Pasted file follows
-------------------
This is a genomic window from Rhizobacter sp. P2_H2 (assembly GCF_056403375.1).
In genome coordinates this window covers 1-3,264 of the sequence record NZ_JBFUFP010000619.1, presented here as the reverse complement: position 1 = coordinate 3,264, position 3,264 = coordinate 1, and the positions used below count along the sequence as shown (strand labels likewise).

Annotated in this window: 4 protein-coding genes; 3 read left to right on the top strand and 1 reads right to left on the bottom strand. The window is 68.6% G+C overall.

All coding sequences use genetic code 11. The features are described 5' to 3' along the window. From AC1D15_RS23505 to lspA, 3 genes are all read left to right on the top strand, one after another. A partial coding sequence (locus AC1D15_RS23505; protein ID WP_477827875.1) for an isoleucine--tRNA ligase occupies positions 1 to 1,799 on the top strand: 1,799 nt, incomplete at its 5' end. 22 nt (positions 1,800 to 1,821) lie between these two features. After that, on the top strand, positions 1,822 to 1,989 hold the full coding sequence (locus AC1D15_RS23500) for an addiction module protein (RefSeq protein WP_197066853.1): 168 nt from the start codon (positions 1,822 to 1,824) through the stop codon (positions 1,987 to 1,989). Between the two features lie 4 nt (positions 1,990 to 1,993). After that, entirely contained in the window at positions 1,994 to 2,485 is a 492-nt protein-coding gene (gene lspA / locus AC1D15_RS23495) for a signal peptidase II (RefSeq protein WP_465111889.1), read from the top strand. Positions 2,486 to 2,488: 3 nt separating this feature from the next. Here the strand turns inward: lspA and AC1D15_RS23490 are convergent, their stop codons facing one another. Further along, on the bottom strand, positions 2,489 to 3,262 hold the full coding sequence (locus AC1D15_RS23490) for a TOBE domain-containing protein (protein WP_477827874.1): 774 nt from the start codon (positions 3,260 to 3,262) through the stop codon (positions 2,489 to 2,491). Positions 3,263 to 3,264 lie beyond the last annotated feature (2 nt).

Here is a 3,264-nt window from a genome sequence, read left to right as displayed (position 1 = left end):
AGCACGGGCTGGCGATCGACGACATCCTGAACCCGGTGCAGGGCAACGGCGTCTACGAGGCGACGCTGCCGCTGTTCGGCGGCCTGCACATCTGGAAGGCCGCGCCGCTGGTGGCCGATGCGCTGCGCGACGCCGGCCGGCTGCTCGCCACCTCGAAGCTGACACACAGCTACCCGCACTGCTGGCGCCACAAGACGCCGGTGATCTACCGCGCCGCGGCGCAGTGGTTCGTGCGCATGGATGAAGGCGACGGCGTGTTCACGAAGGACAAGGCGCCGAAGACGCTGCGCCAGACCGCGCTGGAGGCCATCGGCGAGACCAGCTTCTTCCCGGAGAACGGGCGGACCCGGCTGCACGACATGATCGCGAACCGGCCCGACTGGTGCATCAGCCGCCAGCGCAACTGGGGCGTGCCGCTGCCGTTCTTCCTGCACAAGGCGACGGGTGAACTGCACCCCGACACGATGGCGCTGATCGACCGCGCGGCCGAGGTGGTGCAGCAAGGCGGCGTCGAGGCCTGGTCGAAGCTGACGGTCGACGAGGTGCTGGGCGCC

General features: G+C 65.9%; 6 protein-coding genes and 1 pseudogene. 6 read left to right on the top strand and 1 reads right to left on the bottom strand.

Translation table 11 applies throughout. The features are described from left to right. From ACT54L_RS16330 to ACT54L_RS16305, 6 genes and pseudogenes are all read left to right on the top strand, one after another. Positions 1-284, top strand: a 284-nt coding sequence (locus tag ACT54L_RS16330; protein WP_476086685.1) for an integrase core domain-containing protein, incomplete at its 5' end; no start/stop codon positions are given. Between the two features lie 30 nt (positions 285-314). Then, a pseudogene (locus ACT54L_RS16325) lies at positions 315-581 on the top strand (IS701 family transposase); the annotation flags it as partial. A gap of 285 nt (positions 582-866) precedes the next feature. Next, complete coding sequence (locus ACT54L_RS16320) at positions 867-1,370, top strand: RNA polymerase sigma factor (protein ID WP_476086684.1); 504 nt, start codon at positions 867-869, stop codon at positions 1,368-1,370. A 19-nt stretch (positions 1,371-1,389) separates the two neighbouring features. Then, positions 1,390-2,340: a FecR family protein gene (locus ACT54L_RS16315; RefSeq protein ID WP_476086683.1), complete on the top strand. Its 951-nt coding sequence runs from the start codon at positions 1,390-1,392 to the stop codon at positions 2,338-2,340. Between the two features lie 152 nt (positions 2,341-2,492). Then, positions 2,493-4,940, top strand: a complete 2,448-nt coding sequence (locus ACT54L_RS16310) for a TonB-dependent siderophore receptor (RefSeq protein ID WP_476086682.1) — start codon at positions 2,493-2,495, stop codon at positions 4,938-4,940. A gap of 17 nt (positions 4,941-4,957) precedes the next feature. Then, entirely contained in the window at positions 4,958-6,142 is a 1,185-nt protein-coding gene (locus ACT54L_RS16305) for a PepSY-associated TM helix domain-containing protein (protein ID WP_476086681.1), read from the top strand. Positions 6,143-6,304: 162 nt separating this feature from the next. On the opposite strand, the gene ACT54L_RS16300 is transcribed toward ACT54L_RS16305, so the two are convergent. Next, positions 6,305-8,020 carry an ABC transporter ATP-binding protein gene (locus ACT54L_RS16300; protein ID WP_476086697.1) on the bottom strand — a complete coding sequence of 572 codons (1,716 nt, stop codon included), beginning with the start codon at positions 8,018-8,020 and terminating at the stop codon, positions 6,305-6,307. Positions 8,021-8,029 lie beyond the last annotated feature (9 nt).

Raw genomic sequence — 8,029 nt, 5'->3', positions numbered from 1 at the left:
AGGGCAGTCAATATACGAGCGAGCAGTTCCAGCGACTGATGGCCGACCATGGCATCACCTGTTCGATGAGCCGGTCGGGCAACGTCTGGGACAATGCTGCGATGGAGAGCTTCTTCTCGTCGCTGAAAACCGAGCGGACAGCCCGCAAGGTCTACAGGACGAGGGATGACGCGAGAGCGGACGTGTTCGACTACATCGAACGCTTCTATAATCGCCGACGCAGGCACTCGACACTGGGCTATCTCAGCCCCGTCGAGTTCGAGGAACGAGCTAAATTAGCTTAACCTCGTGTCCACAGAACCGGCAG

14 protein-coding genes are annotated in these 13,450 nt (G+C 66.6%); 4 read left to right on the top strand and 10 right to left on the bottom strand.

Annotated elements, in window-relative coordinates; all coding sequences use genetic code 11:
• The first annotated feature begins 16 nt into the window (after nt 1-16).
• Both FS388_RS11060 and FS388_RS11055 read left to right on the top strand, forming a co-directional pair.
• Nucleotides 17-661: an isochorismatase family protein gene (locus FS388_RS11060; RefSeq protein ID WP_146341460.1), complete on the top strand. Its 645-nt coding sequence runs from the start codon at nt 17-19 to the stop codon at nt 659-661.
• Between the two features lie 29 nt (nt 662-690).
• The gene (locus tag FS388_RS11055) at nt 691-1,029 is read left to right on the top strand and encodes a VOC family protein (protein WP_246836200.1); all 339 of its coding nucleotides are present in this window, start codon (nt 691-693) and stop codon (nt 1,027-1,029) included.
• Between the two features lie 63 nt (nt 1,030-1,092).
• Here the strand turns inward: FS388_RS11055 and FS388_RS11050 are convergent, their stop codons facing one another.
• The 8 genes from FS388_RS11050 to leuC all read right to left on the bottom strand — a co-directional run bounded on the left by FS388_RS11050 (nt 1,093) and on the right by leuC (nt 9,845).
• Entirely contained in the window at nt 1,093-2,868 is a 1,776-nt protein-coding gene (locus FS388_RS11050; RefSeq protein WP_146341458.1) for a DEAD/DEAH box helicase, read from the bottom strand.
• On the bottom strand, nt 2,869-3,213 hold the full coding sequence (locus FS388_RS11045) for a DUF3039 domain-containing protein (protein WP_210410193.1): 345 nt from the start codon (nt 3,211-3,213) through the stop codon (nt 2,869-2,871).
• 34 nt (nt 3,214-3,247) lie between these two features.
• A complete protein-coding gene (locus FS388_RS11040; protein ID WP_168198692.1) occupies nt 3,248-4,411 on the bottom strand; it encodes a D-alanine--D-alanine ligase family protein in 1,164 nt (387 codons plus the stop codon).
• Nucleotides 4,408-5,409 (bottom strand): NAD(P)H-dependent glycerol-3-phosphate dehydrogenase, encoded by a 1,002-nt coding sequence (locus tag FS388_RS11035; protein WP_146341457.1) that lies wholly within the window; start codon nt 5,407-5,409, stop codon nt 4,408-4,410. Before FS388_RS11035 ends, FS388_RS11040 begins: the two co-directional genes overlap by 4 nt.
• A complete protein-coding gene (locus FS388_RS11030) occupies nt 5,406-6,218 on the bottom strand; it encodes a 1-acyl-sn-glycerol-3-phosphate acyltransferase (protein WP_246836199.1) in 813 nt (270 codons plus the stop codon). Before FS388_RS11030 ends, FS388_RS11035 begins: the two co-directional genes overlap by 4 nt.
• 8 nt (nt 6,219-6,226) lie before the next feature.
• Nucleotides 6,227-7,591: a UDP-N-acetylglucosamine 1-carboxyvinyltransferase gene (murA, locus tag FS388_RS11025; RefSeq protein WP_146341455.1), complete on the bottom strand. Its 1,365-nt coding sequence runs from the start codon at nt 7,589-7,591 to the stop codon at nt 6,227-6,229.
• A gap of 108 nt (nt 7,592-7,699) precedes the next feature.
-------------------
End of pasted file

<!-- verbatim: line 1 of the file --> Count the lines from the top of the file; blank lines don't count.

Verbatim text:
This is a genomic window from Rhizobacter sp. P2_H2 (assembly GCF_056403375.1).